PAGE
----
In the early part of the 20th century, the editors of Popular Mechanics magazine regularly carried predictions of technological advances that their readers could expect, either sooner or later. This fine volume is a compilation of some of the best of them, complete with the great period art from the original articles. Some of these turned out to be fantasy only. In 1928, for example, foreseen was the use of the rooftop lake, which would be the building's air conditioning. The ability to knock out a hurricane was forecast in 1963. But, some of the predictions came pretty close, if not true, such as the one in 1954 that talked about the TV that would be so thin it could be hung on the wall. And, in 1947, under the title 'Dinners Without Drudgery,' the item said that frozen dinners might soon be consumed in offices, restaurants, hotels, trains, planes, ships, factories, and at home. Some of the prophecies could still be a work in progress: we aren't totally there just yet. This book takes a wonderful look back -- and ahead!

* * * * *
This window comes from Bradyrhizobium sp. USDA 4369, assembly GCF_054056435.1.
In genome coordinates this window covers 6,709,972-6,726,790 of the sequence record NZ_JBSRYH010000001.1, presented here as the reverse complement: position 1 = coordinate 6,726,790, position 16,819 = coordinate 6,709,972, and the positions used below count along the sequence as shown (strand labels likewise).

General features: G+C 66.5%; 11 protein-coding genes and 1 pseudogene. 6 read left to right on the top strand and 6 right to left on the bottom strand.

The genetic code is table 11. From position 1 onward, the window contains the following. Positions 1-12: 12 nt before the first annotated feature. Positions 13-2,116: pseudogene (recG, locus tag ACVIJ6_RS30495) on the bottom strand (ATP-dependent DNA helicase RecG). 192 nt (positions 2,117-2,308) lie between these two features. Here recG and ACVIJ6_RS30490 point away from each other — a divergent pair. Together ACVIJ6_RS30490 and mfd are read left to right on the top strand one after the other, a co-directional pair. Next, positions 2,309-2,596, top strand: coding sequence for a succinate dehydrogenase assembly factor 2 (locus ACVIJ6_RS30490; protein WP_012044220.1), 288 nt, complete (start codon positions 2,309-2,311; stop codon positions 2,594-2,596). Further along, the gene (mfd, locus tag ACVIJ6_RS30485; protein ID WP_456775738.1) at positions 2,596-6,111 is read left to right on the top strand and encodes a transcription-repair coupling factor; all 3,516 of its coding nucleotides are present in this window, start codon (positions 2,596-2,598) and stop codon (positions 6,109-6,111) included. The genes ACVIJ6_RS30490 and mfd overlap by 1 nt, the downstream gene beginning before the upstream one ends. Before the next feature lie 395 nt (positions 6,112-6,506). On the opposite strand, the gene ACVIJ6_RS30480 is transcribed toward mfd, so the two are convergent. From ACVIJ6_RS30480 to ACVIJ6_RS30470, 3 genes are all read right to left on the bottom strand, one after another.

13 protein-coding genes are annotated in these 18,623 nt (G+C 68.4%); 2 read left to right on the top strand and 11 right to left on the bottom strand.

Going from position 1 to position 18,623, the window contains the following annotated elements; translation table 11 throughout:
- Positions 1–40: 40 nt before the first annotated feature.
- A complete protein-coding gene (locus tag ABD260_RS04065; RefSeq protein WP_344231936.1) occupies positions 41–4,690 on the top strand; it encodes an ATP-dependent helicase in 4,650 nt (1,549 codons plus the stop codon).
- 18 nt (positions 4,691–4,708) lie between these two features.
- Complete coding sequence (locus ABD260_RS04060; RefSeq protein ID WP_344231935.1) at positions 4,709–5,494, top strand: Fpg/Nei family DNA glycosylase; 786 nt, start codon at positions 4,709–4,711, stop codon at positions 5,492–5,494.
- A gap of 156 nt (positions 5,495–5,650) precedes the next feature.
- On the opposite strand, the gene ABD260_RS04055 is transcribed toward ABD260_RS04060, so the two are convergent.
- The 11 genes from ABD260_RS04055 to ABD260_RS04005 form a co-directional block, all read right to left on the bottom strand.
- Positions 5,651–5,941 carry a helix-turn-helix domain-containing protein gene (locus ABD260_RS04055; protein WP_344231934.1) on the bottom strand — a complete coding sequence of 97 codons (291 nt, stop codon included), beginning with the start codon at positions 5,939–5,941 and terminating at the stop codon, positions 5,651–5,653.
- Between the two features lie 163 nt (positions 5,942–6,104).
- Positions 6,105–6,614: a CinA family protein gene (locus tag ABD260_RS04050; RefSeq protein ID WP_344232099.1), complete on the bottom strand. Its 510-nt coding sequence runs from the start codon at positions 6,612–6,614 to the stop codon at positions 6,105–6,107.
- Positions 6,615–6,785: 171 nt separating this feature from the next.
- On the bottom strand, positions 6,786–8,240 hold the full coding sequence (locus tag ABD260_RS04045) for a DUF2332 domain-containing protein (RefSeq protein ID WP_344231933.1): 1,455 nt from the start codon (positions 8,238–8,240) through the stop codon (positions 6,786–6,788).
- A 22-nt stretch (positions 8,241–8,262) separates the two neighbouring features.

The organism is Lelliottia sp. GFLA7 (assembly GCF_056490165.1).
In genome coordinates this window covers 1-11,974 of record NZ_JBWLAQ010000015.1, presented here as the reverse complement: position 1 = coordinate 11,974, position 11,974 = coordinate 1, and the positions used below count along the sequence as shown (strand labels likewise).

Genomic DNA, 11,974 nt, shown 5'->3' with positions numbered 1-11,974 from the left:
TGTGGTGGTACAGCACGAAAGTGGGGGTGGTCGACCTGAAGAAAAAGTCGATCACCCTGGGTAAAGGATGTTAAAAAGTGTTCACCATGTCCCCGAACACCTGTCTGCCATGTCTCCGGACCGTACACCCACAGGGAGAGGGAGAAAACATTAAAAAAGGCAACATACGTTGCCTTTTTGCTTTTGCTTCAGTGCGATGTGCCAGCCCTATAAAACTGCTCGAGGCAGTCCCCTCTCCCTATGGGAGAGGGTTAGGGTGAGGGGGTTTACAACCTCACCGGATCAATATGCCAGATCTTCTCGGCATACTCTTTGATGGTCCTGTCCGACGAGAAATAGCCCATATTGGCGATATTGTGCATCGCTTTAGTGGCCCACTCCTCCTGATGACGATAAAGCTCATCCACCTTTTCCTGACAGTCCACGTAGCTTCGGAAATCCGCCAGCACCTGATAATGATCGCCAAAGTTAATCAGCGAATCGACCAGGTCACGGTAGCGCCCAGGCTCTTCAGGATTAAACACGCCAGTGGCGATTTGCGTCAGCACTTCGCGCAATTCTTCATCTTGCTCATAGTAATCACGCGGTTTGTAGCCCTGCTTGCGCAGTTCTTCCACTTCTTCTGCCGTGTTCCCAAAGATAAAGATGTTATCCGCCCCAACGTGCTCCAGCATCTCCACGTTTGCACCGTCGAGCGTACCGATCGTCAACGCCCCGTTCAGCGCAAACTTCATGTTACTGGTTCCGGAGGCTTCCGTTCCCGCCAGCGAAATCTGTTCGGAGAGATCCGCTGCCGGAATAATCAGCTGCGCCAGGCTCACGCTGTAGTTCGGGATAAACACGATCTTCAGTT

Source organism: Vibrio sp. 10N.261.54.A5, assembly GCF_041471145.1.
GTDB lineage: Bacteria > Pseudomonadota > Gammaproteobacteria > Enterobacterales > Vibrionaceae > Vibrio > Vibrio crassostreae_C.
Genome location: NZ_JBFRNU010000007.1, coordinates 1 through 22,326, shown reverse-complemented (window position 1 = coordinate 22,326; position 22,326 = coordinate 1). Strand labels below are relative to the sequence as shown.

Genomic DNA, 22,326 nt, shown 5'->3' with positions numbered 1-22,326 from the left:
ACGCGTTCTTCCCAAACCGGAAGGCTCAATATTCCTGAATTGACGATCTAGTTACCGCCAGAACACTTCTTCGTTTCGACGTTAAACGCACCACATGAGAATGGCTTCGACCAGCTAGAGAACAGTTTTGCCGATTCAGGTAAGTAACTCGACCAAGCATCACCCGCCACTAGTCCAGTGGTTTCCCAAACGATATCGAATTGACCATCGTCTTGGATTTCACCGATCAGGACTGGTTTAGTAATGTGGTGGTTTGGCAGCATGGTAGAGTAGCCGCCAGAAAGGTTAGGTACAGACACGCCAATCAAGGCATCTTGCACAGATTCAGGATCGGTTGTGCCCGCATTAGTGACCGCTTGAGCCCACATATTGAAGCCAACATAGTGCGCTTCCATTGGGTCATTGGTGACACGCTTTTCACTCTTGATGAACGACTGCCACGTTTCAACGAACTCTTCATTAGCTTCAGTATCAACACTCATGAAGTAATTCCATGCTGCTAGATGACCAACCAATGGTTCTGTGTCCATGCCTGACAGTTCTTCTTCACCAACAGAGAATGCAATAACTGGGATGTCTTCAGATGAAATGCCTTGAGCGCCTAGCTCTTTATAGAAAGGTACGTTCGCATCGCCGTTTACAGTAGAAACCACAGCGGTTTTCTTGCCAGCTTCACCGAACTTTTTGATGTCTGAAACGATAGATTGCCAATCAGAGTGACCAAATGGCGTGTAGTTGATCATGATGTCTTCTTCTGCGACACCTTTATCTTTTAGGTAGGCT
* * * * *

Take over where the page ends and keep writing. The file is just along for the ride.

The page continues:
The wonderful future that never was